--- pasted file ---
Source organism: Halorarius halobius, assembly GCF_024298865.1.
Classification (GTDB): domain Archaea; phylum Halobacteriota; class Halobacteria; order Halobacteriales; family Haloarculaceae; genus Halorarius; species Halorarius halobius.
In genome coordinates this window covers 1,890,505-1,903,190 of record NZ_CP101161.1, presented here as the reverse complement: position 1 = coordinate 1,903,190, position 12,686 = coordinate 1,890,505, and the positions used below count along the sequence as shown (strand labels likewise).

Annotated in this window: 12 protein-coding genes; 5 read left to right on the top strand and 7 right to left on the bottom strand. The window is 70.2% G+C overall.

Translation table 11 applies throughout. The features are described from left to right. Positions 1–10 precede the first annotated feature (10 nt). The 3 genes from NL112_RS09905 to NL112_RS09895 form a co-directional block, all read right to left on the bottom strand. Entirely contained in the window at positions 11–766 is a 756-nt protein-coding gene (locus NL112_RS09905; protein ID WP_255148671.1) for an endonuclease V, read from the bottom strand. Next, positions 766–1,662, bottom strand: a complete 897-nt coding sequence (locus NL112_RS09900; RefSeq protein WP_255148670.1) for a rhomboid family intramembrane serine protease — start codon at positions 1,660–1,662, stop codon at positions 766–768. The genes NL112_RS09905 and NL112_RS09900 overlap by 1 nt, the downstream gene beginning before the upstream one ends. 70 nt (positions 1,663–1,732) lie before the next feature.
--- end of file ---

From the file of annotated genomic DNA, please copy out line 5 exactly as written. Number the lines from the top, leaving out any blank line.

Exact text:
Translation table 11 applies throughout. The features are described from left to right. Positions 1–10 precede the first annotated feature (10 nt). The 3 genes from NL112_RS09905 to NL112_RS09895 form a co-directional block, all read right to left on the bottom strand. Entirely contained in the window at positions 11–766 is a 756-nt protein-coding gene (locus NL112_RS09905; protein ID WP_255148671.1) for an endonuclease V, read from the bottom strand. Next, positions 766–1,662, bottom strand: a complete 897-nt coding sequence (locus NL112_RS09900; RefSeq protein WP_255148670.1) for a rhomboid family intramembrane serine protease — start codon at positions 1,660–1,662, stop codon at positions 766–768. The genes NL112_RS09905 and NL112_RS09900 overlap by 1 nt, the downstream gene beginning before the upstream one ends. 70 nt (positions 1,663–1,732) lie before the next feature.